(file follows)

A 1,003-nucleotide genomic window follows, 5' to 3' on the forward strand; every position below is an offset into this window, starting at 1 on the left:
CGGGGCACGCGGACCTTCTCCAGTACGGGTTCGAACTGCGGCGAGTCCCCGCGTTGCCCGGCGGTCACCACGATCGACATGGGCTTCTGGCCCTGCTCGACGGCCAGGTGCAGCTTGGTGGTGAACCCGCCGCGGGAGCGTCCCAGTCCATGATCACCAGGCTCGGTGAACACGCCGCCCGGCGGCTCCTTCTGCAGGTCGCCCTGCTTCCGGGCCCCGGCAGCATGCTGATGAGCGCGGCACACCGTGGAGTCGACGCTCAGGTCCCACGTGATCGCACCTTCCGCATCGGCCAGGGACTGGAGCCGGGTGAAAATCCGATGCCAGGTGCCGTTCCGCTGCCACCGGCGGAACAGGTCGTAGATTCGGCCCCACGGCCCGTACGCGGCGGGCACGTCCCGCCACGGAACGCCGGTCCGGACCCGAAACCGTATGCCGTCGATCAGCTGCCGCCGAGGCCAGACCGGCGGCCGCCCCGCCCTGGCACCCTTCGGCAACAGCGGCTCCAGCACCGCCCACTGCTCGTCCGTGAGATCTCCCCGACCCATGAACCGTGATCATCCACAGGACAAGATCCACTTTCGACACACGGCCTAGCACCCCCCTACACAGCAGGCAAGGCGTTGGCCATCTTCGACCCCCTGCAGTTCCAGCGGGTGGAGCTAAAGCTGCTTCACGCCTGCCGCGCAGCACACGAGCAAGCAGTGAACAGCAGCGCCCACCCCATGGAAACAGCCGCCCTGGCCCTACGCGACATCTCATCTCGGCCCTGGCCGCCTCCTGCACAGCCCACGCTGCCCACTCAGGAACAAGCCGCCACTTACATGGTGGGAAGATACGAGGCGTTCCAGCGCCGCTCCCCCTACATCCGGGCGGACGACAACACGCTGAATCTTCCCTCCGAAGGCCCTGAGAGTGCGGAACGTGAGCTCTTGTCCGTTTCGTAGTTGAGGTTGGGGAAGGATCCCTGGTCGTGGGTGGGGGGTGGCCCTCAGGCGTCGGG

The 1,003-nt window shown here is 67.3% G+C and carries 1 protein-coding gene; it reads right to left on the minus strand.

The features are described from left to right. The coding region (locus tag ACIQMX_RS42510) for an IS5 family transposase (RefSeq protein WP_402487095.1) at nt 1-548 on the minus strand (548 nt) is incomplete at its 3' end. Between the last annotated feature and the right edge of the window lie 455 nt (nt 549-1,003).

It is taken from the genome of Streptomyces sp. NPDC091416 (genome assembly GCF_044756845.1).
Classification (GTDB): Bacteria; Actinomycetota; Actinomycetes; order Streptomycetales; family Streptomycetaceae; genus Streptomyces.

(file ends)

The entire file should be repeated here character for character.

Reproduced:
A 1,003-nucleotide genomic window follows, 5' to 3' on the forward strand; every position below is an offset into this window, starting at 1 on the left:
CGGGGCACGCGGACCTTCTCCAGTACGGGTTCGAACTGCGGCGAGTCCCCGCGTTGCCCGGCGGTCACCACGATCGACATGGGCTTCTGGCCCTGCTCGACGGCCAGGTGCAGCTTGGTGGTGAACCCGCCGCGGGAGCGTCCCAGTCCATGATCACCAGGCTCGGTGAACACGCCGCCCGGCGGCTCCTTCTGCAGGTCGCCCTGCTTCCGGGCCCCGGCAGCATGCTGATGAGCGCGGCACACCGTGGAGTCGACGCTCAGGTCCCACGTGATCGCACCTTCCGCATCGGCCAGGGACTGGAGCCGGGTGAAAATCCGATGCCAGGTGCCGTTCCGCTGCCACCGGCGGAACAGGTCGTAGATTCGGCCCCACGGCCCGTACGCGGCGGGCACGTCCCGCCACGGAACGCCGGTCCGGACCCGAAACCGTATGCCGTCGATCAGCTGCCGCCGAGGCCAGACCGGCGGCCGCCCCGCCCTGGCACCCTTCGGCAACAGCGGCTCCAGCACCGCCCACTGCTCGTCCGTGAGATCTCCCCGACCCATGAACCGTGATCATCCACAGGACAAGATCCACTTTCGACACACGGCCTAGCACCCCCCTACACAGCAGGCAAGGCGTTGGCCATCTTCGACCCCCTGCAGTTCCAGCGGGTGGAGCTAAAGCTGCTTCACGCCTGCCGCGCAGCACACGAGCAAGCAGTGAACAGCAGCGCCCACCCCATGGAAACAGCCGCCCTGGCCCTACGCGACATCTCATCTCGGCCCTGGCCGCCTCCTGCACAGCCCACGCTGCCCACTCAGGAACAAGCCGCCACTTACATGGTGGGAAGATACGAGGCGTTCCAGCGCCGCTCCCCCTACATCCGGGCGGACGACAACACGCTGAATCTTCCCTCCGAAGGCCCTGAGAGTGCGGAACGTGAGCTCTTGTCCGTTTCGTAGTTGAGGTTGGGGAAGGATCCCTGGTCGTGGGTGGGGGGTGGCCCTCAGGCGTCGGG

The 1,003-nt window shown here is 67.3% G+C and carries 1 protein-coding gene; it reads right to left on the minus strand.

The features are described from left to right. The coding region (locus tag ACIQMX_RS42510) for an IS5 family transposase (RefSeq protein WP_402487095.1) at nt 1-548 on the minus strand (548 nt) is incomplete at its 3' end. Between the last annotated feature and the right edge of the window lie 455 nt (nt 549-1,003).

It is taken from the genome of Streptomyces sp. NPDC091416 (genome assembly GCF_044756845.1).
Classification (GTDB): Bacteria; Actinomycetota; Actinomycetes; order Streptomycetales; family Streptomycetaceae; genus Streptomyces.